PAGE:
Nurses' Accelerating Pace Toward Retirement 'Striking'
Also, 4% of nurses age 55 and older work less than 10 hours a week. Nurse leaders looking to retain older nurses might also consider changing the work itself, such as using the older nurses for training or precepting, Faller says.
The survey polled 3,413 respondents to get insight about everything from career plans to views about EMRs, the quality of patient care, career satisfaction, and the nursing shortage.
In addition to the new data about nurses' intent to retire, the survey also shows generational gaps in the perception of nursing. For instance, older and younger nurses are somewhat split on their views and opinions about EMRs. When asked whether the use of EMRs at their facility positively influences their job satisfaction, 67% of nurses age 19–39 strongly agreed or agreed, compared to 51% of nurses age 40–54 and 45% of nurses age 55 and older.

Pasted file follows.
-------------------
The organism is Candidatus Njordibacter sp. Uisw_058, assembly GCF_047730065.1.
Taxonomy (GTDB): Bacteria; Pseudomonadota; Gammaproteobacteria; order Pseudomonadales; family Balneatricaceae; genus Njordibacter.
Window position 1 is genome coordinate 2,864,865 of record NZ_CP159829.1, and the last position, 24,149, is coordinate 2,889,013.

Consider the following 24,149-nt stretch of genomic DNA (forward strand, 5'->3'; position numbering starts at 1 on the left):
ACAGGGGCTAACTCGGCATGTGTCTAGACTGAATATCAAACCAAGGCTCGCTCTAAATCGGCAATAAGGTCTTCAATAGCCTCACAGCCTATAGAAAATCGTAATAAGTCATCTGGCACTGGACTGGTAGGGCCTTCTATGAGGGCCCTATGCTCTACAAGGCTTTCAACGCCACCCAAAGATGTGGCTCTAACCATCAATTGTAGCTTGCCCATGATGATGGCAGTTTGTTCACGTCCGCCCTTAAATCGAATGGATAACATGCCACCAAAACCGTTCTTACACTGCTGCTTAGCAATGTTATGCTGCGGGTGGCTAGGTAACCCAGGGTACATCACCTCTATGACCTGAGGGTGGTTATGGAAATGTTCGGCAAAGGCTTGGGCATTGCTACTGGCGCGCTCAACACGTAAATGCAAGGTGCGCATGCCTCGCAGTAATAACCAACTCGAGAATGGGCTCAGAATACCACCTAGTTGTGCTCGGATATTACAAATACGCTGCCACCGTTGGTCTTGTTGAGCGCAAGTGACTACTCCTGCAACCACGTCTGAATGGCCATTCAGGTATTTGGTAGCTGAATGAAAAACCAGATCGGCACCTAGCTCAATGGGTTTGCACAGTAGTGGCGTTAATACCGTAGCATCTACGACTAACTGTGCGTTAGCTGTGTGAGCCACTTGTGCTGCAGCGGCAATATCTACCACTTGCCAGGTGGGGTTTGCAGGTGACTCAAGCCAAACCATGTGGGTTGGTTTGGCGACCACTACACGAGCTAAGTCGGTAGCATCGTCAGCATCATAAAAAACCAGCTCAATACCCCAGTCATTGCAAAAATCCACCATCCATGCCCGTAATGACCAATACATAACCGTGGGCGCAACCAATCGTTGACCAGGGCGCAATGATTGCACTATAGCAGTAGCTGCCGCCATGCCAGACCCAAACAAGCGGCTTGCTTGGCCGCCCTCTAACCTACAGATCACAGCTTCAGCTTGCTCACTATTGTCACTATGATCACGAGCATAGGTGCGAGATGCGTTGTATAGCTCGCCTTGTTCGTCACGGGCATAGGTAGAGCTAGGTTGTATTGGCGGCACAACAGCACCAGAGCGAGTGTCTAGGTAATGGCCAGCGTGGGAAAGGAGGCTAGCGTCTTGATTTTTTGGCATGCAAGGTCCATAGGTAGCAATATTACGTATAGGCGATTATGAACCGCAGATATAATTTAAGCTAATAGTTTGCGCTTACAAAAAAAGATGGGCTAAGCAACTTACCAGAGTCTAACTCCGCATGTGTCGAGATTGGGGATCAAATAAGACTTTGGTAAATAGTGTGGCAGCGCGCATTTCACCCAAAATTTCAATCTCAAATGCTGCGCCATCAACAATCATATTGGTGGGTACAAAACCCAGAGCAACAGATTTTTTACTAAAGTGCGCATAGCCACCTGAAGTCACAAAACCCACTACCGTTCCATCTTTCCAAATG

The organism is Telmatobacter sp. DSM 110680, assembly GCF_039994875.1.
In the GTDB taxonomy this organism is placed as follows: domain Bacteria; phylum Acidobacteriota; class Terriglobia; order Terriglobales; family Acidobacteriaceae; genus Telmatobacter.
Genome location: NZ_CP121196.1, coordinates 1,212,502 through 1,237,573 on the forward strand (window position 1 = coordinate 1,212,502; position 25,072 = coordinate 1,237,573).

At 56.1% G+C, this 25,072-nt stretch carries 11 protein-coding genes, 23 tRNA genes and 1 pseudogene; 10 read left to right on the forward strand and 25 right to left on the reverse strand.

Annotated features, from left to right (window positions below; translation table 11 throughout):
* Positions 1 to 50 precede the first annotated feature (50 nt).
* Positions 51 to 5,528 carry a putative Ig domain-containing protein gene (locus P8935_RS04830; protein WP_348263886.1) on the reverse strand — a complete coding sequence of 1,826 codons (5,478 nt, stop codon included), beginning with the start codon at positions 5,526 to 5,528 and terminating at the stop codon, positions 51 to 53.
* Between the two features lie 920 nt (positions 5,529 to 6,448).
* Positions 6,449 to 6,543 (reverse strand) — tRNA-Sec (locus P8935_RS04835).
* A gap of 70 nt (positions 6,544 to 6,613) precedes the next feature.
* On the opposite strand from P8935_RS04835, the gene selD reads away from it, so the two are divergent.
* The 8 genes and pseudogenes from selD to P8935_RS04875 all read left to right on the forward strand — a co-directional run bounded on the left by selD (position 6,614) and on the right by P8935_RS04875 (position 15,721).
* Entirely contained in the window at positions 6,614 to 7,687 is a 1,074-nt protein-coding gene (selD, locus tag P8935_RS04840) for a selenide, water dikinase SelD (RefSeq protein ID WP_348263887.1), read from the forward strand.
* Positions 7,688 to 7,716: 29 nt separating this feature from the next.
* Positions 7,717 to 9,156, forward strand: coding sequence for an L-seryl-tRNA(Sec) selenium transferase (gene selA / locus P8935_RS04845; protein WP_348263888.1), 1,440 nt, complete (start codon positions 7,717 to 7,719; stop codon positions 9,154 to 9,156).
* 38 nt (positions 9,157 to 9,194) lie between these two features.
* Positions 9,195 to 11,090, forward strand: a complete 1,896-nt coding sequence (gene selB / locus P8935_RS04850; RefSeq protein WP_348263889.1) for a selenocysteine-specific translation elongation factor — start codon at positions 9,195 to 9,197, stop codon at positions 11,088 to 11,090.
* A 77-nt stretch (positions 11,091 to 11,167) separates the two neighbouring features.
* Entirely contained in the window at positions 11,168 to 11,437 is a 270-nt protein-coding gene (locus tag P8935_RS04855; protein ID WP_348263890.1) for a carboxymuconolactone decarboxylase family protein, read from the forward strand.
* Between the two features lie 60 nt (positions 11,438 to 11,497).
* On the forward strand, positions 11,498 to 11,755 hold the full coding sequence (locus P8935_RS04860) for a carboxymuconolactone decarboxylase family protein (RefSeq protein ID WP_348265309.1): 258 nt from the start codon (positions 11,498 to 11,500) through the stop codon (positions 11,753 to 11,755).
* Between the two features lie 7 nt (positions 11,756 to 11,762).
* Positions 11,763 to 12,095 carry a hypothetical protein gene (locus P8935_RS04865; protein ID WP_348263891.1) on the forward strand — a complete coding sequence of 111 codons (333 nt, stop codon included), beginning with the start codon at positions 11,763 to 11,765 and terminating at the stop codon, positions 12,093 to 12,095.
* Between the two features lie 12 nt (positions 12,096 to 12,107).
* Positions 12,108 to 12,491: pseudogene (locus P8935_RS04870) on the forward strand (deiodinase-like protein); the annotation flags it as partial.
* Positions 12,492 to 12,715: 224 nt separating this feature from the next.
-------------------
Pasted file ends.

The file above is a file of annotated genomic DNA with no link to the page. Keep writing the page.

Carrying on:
Regarding whether EMRs positively influence the quality of patient care, nurses age 19–39 answered in the affirmative at a rate nearly 20% higher than nurses age 55 and older.
- Providers' Push to Consolidate Roils Payers
- As Retail Clinics Surge, Quality Metrics MIA
- Former NQF Co-Chair Linked to Conflicts of Interest in Journal Probe
- RN Named Chief Patient Experience Officer
- No Employee Satisfaction, No Patient-Centered Culture
- Medicare Cost, Quality Data Tools Weak, Says GAO
- In PCMH, the 'P' is Not for 'Physician'
- Population Health Pays Off for NY Collaborative
- How Simple Data Analytics is Driving Physician Incentives
- Six Not-So-Good Reasons for Avoiding Population Health